For this month’s next review for Genre Grandeur – High School/Teen Romance Movies, here’s a review of Footloose (1984) by S.G. of Rhyme and Reason
Thanks again to Kim of Tranquil Dreams for choosing this month’s genre.
Next month’s Genre has been chosen by Reut of Sweet Archive. We will be reviewing our favorite dark comedies. Please get me your submissions by the 25th of July by sending them to firstname.lastname@example.org Try to think out of the box! Great choice Reut!
Let’s see what S.G. thought of this movie:
Rock ‘n’ roll is banned,
And dancing they won’t stand
In Bomont and in many places fearing for their kids.
But Ren McCormack’s new,
And though it is taboo,
He wants the biased town to now embrace what it forbids.
Though some can barely dance,
His friends jump at the chance,
But Ren must try convincing the uneasy Reverend Shaw.
There is a time for prayer,
But too a time to dare,
And time to dance the night away regardless of the law.
As far as 1980s teen hits go, Footloose is one of the best and certainly one of the most enjoyable. Semi-based on a true story, the tale of Ren McCormack’s move to a rural town that abolished dancing also carries some memorable themes of artistic tolerance and familial understanding, in addition to the energizing soundtrack and star-making lead role for Kevin Bacon. Most of the acting is just adequate, typical of the decade and the genre, but John Lithgow’s excellent performance as the protective pastor of Bomont grounds the film, providing both a sympathetic antagonist and an anxious father figure. He elevates the film overall, but who in 1984 went to see Footloose for the acting?
The film’s biggest draw was undoubtedly the music, along with the spry choreography. Somehow I always thought that this was just another film that had gathered popular songs of the time to carry its dancing storyline. However, seeing the special features recently revealed that it is actually a musical, in which most of the songs were written for the film rather than the other way around. Artists like Kenny Loggins, Sammy Hagar, and Eric Carmen collaborated with lyricist Dean Pitchford to create classics like “Footloose,” “Almost Paradise,” “Let’s Hear It for the Boy,” and “Holding Out for a Hero,” which were then popularized through the brand new medium of MTV. Viewers from the ‘80s probably already knew that, but this was fascinating news to me, having grown up after that time period. I’ve always really loved the title song “Footloose,” and I think everyone does. I remember one time at a roller rink that the disc jockey was just playing a bunch of contemporary songs that all sounded the same, but when I requested “Footloose,” the whole skating floor seemed to become much more animated for a truly toe-tapping song.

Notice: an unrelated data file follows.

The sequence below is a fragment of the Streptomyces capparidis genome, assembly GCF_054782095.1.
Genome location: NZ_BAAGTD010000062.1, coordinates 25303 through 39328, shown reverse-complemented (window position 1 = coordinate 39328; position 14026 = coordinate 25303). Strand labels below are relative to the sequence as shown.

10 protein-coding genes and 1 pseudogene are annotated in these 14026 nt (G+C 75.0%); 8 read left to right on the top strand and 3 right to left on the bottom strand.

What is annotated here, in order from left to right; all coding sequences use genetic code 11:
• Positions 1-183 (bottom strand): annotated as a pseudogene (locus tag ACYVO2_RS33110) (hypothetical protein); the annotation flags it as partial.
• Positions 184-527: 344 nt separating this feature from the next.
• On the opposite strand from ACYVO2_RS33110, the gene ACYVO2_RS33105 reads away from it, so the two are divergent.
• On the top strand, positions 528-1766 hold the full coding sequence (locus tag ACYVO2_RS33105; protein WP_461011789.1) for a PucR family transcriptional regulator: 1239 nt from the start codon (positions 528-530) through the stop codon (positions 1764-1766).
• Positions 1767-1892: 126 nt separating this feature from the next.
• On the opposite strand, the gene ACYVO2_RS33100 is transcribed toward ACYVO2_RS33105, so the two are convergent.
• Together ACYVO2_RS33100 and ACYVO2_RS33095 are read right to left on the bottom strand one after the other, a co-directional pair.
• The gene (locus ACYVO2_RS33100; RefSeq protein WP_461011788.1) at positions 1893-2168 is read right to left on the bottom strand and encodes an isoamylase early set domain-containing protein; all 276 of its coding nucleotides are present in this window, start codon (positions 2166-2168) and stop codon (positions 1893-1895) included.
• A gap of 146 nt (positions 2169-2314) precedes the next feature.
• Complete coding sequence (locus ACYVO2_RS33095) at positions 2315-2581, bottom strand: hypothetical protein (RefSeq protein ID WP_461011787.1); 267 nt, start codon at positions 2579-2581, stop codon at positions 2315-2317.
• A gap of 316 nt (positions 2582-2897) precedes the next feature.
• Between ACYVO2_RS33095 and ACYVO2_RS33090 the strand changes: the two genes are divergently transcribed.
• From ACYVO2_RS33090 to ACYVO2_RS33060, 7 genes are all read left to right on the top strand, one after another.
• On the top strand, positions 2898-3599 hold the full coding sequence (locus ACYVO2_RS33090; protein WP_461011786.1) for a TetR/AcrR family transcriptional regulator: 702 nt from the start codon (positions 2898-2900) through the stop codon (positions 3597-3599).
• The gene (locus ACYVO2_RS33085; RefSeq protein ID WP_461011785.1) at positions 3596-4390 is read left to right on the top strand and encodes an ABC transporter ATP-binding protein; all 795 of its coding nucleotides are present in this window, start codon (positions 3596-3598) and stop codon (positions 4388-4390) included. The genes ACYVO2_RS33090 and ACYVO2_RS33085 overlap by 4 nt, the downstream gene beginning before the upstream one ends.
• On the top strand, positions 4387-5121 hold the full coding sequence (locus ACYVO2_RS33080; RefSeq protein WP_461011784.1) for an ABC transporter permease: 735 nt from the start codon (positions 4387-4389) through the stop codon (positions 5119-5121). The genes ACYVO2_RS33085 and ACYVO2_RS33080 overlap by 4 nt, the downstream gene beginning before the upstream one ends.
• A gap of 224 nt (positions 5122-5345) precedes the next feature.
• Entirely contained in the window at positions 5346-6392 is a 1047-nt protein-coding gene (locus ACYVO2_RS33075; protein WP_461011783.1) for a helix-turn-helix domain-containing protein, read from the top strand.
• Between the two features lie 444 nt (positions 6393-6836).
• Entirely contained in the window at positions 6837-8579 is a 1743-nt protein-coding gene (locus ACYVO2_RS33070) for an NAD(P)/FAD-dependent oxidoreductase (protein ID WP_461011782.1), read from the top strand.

On the level of theme, the film features two familiar behaviors that I just don’t get. Even though I grew up exposed to some strict Baptist teachings, I’ve never understood how some Christians can write off an entire genre of music as inherently sinful. By all means, they can take issue with individual songs and lyrics (I do that), but a specific type of music isn’t necessarily evil just because it’s unfamiliar. On the other hand, it’s also hard to comprehend the actions of Ren’s girlfriend Ariel (Lori Singer), who is somehow more susceptible to poor decisions because she’s the preacher’s daughter. I can understand youthful rebellion, but she’s practically suicidal in her apparent attempts to prove she’s a hard-core party girl.
While they are bewildering to me, both of these aspects are true to life and serve to balance each other in the film. Whereas Reverend Shaw has some justifiable concerns about the youth in his town, fueled by past grief, even he recognizes when that concern trends too far into bigotry and censorship. Likewise, Bacon as Ren McCormack just wants to have a good time, but he rescues Ariel from her destructive spiral by finding common ground with her father. Instead of opting for a “we’re right, they’re wrong” approach, the film’s greatest non-musical moment comes in the town council meeting, where Ren defends the tradition of dancing with Biblical quotes. Based on Ecclesiastes 3, the film’s ultimate lesson is that there is “a time to mourn and a time to dance.” While that verse shouldn’t be used to explain away any unsavory activity, it provides the balance that the film needs. Indeed there is a time to dance, particularly when the title song comes on.
Best line: (Ren, to new friend Willard) “You like Men at Work?”
(Willard) “Which man?”
(Ren) “Men at Work.”
(Willard) “Well, where do they work?”
(Ren) “No, they don’t. They’re a music group.”
(Willard) “Well, what do they call themselves?”
(Ren) “Oh, no! What about the Police?”
(Willard) “What about ’em?”
(Ren) “You ever heard them?”
(Willard) “No, but I seen them.”
(Ren) “Where, in concert?”
(Willard) “No, behind you.”
© 2015 S. G. Liput
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